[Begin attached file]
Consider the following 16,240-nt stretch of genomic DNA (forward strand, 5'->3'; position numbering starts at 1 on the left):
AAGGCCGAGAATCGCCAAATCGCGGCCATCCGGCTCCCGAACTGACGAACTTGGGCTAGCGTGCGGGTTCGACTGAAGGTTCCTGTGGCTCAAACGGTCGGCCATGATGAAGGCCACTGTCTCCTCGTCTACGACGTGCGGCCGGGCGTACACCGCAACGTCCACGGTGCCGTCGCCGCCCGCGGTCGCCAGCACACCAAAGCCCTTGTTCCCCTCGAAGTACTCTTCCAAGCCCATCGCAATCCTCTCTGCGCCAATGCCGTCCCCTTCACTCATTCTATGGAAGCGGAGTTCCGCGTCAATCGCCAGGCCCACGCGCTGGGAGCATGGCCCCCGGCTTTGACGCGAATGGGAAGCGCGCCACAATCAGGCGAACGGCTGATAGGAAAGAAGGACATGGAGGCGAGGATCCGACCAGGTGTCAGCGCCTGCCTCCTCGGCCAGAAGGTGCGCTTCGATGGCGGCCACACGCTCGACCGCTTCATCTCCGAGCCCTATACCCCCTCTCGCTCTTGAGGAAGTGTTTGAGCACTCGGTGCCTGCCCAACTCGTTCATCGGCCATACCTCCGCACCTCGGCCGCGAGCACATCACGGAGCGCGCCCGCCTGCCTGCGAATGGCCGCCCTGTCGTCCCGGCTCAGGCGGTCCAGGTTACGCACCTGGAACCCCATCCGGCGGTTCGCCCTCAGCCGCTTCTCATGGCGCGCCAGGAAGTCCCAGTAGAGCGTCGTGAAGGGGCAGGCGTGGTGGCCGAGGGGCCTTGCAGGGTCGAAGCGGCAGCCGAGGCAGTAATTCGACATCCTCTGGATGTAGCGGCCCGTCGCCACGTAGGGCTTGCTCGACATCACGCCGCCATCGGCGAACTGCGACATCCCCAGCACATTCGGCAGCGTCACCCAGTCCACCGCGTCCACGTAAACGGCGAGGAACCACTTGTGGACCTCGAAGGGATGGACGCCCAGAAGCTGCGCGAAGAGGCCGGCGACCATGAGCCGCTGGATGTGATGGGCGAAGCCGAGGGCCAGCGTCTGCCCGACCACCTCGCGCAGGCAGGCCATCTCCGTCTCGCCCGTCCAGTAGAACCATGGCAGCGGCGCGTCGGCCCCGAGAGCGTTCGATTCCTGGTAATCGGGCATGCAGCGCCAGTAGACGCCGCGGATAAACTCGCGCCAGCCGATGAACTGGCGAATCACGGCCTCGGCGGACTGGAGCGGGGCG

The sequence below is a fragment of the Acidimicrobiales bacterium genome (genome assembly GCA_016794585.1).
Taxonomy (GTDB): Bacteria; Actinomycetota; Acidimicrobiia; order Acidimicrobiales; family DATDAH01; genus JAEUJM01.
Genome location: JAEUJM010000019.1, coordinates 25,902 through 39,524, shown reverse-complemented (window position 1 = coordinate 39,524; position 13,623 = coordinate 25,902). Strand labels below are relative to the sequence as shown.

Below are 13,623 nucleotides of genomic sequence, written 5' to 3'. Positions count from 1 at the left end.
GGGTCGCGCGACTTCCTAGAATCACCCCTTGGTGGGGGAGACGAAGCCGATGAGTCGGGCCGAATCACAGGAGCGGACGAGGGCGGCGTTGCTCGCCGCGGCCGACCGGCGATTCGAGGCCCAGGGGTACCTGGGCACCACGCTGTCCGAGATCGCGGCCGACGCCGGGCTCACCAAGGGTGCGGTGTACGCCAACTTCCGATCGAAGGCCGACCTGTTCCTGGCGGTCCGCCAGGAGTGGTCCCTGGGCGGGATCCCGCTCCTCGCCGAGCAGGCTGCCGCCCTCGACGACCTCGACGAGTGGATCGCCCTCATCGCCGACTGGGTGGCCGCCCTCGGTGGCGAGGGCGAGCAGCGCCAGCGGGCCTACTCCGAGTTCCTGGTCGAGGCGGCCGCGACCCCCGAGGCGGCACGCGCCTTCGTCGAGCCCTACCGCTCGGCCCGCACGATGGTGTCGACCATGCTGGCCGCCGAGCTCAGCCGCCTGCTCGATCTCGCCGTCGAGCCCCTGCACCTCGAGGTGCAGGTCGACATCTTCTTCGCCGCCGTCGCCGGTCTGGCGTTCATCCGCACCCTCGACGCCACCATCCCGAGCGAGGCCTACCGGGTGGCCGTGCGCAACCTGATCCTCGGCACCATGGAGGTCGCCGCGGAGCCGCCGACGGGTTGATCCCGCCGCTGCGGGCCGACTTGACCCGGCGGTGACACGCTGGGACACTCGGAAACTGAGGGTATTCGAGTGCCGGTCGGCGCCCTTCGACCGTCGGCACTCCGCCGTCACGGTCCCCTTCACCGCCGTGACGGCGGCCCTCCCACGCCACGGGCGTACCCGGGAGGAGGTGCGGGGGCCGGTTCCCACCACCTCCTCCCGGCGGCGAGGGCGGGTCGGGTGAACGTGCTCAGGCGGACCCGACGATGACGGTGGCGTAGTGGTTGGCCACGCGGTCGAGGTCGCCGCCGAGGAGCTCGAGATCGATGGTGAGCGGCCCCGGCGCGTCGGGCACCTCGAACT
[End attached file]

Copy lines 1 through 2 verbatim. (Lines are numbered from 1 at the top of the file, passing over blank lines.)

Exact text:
Consider the following 16,240-nt stretch of genomic DNA (forward strand, 5'->3'; position numbering starts at 1 on the left):
AAGGCCGAGAATCGCCAAATCGCGGCCATCCGGCTCCCGAACTGACGAACTTGGGCTAGCGTGCGGGTTCGACTGAAGGTTCCTGTGGCTCAAACGGTCGGCCATGATGAAGGCCACTGTCTCCTCGTCTACGACGTGCGGCCGGGCGTACACCGCAACGTCCACGGTGCCGTCGCCGCCCGCGGTCGCCAGCACACCAAAGCCCTTGTTCCCCTCGAAGTACTCTTCCAAGCCCATCGCAATCCTCTCTGCGCCAATGCCGTCCCCTTCACTCATTCTATGGAAGCGGAGTTCCGCGTCAATCGCCAGGCCCACGCGCTGGGAGCATGGCCCCCGGCTTTGACGCGAATGGGAAGCGCGCCACAATCAGGCGAACGGCTGATAGGAAAGAAGGACATGGAGGCGAGGATCCGACCAGGTGTCAGCGCCTGCCTCCTCGGCCAGAAGGTGCGCTTCGATGGCGGCCACACGCTCGACCGCTTCATCTCCGAGCCCTATACCCCCTCTCGCTCTTGAGGAAGTGTTTGAGCACTCGGTGCCTGCCCAACTCGTTCATCGGCCATACCTCCGCACCTCGGCCGCGAGCACATCACGGAGCGCGCCCGCCTGCCTGCGAATGGCCGCCCTGTCGTCCCGGCTCAGGCGGTCCAGGTTACGCACCTGGAACCCCATCCGGCGGTTCGCCCTCAGCCGCTTCTCATGGCGCGCCAGGAAGTCCCAGTAGAGCGTCGTGAAGGGGCAGGCGTGGTGGCCGAGGGGCCTTGCAGGGTCGAAGCGGCAGCCGAGGCAGTAATTCGACATCCTCTGGATGTAGCGGCCCGTCGCCACGTAGGGCTTGCTCGACATCACGCCGCCATCGGCGAACTGCGACATCCCCAGCACATTCGGCAGCGTCACCCAGTCCACCGCGTCCACGTAAACGGCGAGGAACCACTTGTGGACCTCGAAGGGATGGACGCCCAGAAGCTGCGCGAAGAGGCCGGCGACCATGAGCCGCTGGATGTGATGGGCGAAGCCGAGGGCCAGCGTCTGCCCGACCACCTCGCGCAGGCAGGCCATCTCCGTCTCGCCCGTCCAGTAGAACCATGGCAGCGGCGCGTCGGCCCCGAGAGCGTTCGATTCCTGGTAATCGGGCATGCAGCGCCAGTAGACGCCGCGGATAAACTCGCGCCAGCCGATGAACTGGCGAATCACGGCCTCGGCGGACTGGAGCGGGGCG